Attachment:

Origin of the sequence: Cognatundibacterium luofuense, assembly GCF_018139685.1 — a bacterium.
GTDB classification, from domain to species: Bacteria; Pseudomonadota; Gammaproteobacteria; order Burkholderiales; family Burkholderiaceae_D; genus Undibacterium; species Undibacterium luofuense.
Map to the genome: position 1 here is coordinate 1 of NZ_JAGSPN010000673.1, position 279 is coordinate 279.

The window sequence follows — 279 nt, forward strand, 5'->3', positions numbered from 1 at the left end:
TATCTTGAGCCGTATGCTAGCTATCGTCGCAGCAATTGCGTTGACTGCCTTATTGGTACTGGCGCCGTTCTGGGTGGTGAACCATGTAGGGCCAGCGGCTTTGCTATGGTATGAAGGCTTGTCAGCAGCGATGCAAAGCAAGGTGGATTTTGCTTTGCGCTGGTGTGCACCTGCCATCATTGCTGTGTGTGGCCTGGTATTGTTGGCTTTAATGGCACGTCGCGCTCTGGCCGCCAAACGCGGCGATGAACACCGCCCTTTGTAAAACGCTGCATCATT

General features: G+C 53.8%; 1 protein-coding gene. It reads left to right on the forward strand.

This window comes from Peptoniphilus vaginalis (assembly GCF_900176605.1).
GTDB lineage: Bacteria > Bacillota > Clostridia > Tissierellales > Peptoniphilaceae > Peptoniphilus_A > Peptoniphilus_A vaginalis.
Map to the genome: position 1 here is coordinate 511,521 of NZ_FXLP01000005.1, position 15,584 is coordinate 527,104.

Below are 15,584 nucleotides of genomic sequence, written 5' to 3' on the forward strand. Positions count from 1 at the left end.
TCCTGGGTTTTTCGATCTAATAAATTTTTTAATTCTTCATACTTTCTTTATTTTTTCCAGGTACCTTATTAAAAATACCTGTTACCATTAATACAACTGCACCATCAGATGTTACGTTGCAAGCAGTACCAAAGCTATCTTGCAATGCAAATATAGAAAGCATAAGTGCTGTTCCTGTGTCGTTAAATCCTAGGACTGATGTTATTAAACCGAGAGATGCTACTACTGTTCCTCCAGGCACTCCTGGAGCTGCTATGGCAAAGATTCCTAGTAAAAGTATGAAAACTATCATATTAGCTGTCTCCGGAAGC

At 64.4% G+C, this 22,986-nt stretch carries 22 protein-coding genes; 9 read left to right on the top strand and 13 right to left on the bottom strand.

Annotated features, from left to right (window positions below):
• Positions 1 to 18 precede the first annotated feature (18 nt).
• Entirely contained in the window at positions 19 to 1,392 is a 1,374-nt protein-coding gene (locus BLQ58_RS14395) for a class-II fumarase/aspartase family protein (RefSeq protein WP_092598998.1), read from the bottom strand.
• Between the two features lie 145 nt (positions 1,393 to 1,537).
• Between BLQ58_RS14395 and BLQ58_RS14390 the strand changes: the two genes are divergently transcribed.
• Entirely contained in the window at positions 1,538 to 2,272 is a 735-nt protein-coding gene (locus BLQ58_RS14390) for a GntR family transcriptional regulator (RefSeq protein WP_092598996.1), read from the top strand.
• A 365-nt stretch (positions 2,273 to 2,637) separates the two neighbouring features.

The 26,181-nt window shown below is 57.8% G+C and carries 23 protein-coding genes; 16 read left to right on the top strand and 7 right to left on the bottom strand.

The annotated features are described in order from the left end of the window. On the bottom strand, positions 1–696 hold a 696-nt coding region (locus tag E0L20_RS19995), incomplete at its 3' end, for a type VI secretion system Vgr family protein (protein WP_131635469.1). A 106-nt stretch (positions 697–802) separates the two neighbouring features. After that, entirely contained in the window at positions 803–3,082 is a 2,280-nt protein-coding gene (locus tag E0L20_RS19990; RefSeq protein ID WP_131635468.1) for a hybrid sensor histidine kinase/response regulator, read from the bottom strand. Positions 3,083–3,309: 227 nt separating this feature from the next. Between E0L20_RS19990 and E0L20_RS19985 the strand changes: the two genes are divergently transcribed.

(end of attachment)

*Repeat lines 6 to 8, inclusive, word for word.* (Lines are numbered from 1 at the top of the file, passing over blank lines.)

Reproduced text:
General features: G+C 53.8%; 1 protein-coding gene. It reads left to right on the forward strand.

This window comes from Peptoniphilus vaginalis (assembly GCF_900176605.1).
GTDB lineage: Bacteria > Bacillota > Clostridia > Tissierellales > Peptoniphilaceae > Peptoniphilus_A > Peptoniphilus_A vaginalis.